• Loose leash walking – as Yarpen, she is generally very good at that. I am pretty consistent at not letting them move forward if they pull and that seems to work well, so this exercise didn’t cause bigger problems.
  • Touch – We have started this early on, so the beginnings were quite easy… until we started moving! I was a little stuck, as Touch is one of those tricks/commands which usually comes really easy and dogs tend to enjoy it. And yet, when I would start to move, Falka would lag behind and show no great desire to actually make contact with my hand. Initially I thought that I need to go back a step and increase the reinforcement frequency and/or value for stationary touches. But, while I did that, I also raised the criteria for the actual touch. When before I would be satisfied with a gentle contact between her nose and my hand, now I was asking for a push. Then for some duration. And… voila! It seems to have sorted the issue with movement too. Now her devotion to the touch is very good and I can both lead her on a hand target (without a treat in hand), or ask for a couple seconds of a strong sustained touch.
  • Stay – we have two different methods for down stay and sit stay. With down stay we are now well over a 1min without reinforcement, after which I took her to 2mins with a few treats in between. She could probably stay for a bit longer, but I didn’t want to push it too far. We haven’t done any distance work on down stay yet. With sit stays we don’t have much in terms of duration, but we have practiced adding some distance (about 2m) and some very mild distractions.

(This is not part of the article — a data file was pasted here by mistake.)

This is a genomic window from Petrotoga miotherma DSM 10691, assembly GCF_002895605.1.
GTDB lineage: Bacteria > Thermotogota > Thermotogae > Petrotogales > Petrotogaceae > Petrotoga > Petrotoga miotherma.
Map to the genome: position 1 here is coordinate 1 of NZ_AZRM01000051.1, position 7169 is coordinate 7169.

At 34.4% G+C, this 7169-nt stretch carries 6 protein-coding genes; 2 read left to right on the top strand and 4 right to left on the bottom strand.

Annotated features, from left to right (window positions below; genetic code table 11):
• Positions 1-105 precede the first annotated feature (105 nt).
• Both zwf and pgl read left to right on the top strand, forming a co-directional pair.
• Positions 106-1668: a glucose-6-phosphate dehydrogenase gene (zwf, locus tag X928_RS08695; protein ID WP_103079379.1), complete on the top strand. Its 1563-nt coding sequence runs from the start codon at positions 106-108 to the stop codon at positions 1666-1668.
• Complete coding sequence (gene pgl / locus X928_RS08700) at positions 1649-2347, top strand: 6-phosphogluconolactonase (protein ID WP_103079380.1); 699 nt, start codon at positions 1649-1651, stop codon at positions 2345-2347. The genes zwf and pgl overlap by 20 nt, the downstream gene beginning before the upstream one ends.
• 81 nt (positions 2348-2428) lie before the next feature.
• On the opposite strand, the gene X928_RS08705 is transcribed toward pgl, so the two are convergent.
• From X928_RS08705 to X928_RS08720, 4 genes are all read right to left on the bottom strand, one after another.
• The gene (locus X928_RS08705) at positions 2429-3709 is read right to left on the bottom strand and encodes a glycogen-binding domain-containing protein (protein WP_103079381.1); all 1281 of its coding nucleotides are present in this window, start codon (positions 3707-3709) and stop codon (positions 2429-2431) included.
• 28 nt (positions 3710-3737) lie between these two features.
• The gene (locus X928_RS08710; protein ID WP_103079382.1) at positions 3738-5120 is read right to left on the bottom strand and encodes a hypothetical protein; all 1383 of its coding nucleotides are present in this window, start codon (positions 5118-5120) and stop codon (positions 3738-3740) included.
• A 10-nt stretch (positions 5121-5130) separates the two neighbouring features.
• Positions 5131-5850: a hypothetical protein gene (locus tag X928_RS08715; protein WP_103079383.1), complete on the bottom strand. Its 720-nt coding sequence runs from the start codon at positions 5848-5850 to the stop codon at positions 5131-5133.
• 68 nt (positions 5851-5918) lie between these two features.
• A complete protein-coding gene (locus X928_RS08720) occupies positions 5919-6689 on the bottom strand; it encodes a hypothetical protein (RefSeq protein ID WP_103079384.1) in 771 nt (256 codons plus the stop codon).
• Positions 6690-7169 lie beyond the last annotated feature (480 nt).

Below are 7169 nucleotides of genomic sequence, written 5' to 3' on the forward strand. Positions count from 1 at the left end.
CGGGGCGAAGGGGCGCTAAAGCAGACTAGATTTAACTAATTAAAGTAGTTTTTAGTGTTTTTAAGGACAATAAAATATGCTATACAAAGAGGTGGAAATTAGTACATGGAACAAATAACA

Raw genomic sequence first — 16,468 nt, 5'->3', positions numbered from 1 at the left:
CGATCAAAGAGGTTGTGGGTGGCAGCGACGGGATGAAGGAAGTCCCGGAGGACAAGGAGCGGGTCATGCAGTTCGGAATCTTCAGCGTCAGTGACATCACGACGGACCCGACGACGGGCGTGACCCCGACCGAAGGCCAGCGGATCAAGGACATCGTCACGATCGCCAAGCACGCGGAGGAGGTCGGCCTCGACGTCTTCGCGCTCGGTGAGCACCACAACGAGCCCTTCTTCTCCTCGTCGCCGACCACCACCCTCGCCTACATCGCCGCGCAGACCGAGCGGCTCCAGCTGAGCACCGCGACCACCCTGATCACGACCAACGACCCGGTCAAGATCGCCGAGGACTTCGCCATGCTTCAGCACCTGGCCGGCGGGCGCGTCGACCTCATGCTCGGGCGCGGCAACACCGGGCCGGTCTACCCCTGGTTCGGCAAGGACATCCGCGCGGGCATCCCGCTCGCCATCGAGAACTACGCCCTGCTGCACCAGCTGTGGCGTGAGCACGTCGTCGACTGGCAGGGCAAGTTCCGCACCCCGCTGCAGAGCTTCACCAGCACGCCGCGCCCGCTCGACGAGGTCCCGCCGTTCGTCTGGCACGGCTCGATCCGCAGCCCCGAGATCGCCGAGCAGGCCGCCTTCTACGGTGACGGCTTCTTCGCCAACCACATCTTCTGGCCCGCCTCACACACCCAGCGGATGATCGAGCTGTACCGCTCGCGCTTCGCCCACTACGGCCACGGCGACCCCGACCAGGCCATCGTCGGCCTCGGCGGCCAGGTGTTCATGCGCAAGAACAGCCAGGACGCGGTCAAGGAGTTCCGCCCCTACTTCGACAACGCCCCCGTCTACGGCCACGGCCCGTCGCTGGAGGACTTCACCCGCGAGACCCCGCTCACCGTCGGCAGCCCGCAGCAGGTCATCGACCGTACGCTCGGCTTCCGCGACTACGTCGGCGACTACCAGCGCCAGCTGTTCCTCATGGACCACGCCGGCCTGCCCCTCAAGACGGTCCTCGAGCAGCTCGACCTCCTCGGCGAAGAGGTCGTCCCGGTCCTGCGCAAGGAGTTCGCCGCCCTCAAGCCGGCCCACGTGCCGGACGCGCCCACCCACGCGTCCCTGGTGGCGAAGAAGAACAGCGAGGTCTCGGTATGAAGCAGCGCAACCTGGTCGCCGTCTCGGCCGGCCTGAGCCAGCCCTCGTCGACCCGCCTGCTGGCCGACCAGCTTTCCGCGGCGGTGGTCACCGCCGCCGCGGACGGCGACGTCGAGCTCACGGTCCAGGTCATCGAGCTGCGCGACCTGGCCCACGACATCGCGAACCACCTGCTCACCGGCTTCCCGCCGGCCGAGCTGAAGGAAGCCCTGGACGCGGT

• Weave between my legs – a trick which we prepared as a homework, but I never put it on cue and will probably leave it here, as soon she will be too tall and long to be fluent with this.
  • Switch sides behind my back – very useful trick which I have never really trained with Yarpen, but might just give it a go with Falka!

Socialisation – continued

One of the most amazing, and at the same time annoying, things about dog training is that everything is fluent and changes over time. Most so with puppies!

In one of my first posts I wrote about the changes I am introducing to my socialisation for Falka, as compared to what I did with Yarpen. And it appeared to work beautifully… for a while. My continued effort to reward her for redirecting to me made her into a polite, mildly interested in other humans puppy which is very happy and confident to say hello.. and nothing more. This would be perfectly sufficient if I wanted her as my pet and companion, but is not good enough for an IPO prospect! The first time she was play-bowed by humans, she didn’t like it. At all…. She was sending very mixed signals: play bowing, barking with head close to her paws, both indicating playful indication, but her bark was too low (more defensive than playful) and she had an “offensive pucker” (I love this expression, it comes from a book by Jean Donaldson For the Love of a Dog, and relates to the muscles in the corner of dog’s mouth). After discussing this with our trainer, it appears that her attachment to me became a little too strong. She doesn’t understand that other people can be “fun” too. So, we have started a new chapter which sees me sitting in back seat and her having a ball with my friends. Not easy for a control freak! At the moment we are at a stage where she is quite happy to play with a new friend with a toy, but physical contact during play is still off limits.